Bangkok, August 2, 2018 — We proudly announce that two projects from our Research Programme have been awarded at the Diana International Entrepreneurship Research Conference, held in Bangkok, July 31 – August 2, 2018. Research Project 2 and Research Project 7 teams were awarded the Best Junior Paper Award and the Best Conceptual Paper Award respectively.
Research Project 2 on Productive uses of energy in the street food sector presented a paper titled ‘Aspirations to grow: When micro and informal enterprises in the street food sector speak for themselves’.
The street food sector in Sub-Saharan Africa is a source of affordable and nutritious meals for the urban poor, while also being an important source of income for the women who dominate this sector. Despite the importance of this sector, many micro- and informal enterprises are labelled as “survivalist”, beyond the reach of common development policies which give priority to so-called growth-oriented enterprises. When given the chance to speak for themselves, do enterprises express any aspirations to grow? Contrary to the literature, the findings of this research team show that necessity-driven enterprises do aspire to grow, and that this is true for both those owned by men and women. Using Contextual Interaction Theory (CIT), the researchers explain why it is possible for previous authors to come to such a different conclusion.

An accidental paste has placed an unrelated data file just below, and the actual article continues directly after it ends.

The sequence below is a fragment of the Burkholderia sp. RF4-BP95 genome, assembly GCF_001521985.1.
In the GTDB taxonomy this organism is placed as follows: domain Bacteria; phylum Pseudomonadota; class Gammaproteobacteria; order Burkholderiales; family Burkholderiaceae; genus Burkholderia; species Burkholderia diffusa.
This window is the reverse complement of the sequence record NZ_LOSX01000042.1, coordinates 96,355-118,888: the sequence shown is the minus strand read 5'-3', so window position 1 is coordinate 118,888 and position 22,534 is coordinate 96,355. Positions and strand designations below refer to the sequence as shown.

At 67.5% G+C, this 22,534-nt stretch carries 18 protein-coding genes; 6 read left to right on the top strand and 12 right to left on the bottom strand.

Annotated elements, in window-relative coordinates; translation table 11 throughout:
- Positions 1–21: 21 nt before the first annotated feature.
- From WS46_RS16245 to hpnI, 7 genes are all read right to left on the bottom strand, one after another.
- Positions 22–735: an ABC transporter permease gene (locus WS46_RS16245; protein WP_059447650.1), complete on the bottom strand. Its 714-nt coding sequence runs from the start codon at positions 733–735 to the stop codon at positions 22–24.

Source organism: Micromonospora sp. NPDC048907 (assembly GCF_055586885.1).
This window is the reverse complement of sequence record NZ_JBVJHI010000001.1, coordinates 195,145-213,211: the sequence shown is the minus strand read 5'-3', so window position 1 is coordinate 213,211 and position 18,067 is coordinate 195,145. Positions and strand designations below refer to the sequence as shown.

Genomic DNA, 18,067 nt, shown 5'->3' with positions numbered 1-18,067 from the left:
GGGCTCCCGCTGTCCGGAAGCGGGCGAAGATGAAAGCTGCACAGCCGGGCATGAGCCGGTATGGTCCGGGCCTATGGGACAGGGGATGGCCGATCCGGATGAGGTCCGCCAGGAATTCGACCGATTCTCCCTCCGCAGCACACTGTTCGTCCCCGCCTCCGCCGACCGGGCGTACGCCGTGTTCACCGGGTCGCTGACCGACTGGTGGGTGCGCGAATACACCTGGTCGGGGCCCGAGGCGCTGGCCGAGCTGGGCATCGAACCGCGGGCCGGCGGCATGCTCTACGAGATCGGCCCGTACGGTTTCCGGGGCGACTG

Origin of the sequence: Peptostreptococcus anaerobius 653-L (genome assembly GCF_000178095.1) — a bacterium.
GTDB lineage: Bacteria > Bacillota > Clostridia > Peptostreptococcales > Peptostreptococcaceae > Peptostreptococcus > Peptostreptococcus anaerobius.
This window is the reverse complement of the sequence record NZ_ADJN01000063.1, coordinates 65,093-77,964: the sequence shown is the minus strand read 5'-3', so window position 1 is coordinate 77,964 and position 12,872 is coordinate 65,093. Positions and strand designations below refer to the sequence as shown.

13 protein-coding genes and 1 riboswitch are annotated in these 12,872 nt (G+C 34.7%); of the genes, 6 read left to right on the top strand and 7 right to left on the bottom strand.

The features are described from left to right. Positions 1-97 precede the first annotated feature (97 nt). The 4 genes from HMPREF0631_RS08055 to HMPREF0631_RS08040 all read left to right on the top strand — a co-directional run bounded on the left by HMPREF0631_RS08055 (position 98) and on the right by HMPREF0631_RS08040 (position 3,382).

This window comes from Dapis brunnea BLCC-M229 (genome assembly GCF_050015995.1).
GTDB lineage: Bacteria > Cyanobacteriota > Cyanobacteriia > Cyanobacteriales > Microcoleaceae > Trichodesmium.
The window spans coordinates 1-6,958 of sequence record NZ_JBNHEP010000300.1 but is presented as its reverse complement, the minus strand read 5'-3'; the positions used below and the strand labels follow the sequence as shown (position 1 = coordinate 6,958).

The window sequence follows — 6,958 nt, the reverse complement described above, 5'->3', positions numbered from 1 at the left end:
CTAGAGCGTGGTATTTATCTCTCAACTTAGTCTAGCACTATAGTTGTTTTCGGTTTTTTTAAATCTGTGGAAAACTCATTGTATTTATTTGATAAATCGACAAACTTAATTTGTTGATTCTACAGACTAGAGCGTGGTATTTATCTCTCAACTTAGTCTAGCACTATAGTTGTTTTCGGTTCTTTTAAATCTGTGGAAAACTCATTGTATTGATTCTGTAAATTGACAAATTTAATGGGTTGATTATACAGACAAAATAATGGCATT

The second team that won an award was the team of Research Project 7, for their paper ‘Building the evidence base for women’s entrepreneurship in the clean energy sector: A literature review’.
In this study, the team conducted a systematic literature review (SLR) to assess the state and quality of knowledge about women’s energy entrepreneurship and links to Sustainability Development Goals (SDGs) of energy access, gender equality, and poverty alleviation. They applied a “gender system” theoretical perspective and multi-level research model to identify key factors across multiple levels of analysis that constrain or enable women energy entrepreneurs. The team found that the women’s energy entrepreneurship is exceedingly limited with an emphasis on prescriptive and descriptive studies of subsistence level business activity in emerging economies, low levels of methodological rigor, and an absence of theory development, or quantitative findings.
More information on both papers will be shared as soon as they are publicly available.
The Diana Project was established in 1999 by Professors Candida Brush, Nancy Carter, Elizabeth Gatewood, Patricia Greene and Myra Hart—in partnership with the Entrepreneurship and Small Business Research Institute (ESBRI) in Stockholm—to provide a platform for research and scholarship focusing on women entrepreneurs and business growth across continents, cultures and contexts. Annually, the Diana International Research Conference brings together more than 100 scholars worldwide, providing an academic forum for sharing, developing and publishing global research dedicated to questions about women entrepreneur and how they grow their ventures. It was for the first time that the Diana Conference was hosted in Asia, where researchers from 16 different countries were welcomed at the Bangkok University School of Entrepreneurship and Management (BUSEM), Thailand. Next year, June 2 – 5, 2019, the conference will be hosted by Babson College. More information can be found here.